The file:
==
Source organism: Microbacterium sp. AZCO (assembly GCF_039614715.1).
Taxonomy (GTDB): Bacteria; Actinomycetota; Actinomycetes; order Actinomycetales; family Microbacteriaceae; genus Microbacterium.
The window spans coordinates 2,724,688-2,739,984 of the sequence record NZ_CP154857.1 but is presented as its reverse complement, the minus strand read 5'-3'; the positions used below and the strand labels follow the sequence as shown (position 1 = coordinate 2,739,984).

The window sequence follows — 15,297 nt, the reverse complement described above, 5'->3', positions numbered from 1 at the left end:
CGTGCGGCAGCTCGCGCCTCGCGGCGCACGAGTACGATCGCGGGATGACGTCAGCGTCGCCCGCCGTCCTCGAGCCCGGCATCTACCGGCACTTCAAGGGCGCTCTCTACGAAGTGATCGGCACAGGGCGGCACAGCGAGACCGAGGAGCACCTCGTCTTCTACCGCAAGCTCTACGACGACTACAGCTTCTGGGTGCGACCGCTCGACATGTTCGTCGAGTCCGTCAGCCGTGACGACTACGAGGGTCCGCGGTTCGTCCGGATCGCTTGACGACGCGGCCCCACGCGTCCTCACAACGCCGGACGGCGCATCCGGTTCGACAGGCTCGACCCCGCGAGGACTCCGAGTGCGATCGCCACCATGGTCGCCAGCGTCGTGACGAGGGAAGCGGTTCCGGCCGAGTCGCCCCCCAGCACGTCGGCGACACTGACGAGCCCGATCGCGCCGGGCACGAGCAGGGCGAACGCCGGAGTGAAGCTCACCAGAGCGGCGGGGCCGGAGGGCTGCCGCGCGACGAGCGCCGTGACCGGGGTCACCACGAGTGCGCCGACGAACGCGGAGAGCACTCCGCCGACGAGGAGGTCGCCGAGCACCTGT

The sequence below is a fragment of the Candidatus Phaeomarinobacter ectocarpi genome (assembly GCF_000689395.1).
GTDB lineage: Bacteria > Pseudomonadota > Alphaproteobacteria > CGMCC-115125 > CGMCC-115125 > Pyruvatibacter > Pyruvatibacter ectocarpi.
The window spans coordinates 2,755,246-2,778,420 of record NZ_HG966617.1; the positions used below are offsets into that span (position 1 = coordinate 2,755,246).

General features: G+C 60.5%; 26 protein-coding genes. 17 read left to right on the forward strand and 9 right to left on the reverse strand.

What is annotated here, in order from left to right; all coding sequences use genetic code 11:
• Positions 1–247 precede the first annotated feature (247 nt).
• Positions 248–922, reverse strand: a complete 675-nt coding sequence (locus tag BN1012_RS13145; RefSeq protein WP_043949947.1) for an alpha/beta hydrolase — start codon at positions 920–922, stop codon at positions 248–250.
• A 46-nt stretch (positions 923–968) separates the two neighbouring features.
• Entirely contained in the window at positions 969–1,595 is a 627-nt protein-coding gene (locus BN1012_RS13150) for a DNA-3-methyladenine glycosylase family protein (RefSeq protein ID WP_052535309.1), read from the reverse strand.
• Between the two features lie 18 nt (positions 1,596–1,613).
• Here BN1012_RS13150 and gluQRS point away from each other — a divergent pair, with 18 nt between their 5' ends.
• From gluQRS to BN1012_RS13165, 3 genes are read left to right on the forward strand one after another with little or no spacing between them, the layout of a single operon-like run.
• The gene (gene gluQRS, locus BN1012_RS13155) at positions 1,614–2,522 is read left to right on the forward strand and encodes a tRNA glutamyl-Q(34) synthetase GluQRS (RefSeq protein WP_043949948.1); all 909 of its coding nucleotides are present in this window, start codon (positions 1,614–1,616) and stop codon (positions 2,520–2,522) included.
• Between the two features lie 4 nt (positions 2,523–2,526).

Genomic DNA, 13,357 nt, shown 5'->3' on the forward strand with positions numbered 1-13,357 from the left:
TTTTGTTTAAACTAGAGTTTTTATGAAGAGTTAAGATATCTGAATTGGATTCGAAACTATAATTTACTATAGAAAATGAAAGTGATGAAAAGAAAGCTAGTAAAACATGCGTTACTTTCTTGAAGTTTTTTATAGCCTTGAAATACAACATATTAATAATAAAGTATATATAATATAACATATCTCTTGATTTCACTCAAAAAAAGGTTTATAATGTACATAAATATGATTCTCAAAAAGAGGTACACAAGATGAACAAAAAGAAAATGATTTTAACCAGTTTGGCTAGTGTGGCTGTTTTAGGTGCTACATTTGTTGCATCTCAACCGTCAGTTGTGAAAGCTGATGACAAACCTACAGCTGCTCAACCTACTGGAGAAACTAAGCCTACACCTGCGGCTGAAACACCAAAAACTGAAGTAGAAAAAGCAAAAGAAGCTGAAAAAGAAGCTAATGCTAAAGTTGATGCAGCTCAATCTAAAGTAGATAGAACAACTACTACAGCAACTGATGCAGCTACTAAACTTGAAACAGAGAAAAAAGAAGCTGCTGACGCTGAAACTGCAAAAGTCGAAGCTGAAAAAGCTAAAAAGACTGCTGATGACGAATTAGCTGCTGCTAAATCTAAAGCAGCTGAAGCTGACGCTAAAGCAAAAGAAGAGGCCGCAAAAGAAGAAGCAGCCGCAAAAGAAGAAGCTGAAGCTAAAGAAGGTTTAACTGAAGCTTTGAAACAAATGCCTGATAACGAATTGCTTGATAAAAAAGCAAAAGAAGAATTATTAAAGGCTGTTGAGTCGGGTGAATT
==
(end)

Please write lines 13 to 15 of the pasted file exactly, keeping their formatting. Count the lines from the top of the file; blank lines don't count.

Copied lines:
• A 46-nt stretch (positions 923–968) separates the two neighbouring features.
• Entirely contained in the window at positions 969–1,595 is a 627-nt protein-coding gene (locus BN1012_RS13150) for a DNA-3-methyladenine glycosylase family protein (RefSeq protein ID WP_052535309.1), read from the reverse strand.
• Between the two features lie 18 nt (positions 1,596–1,613).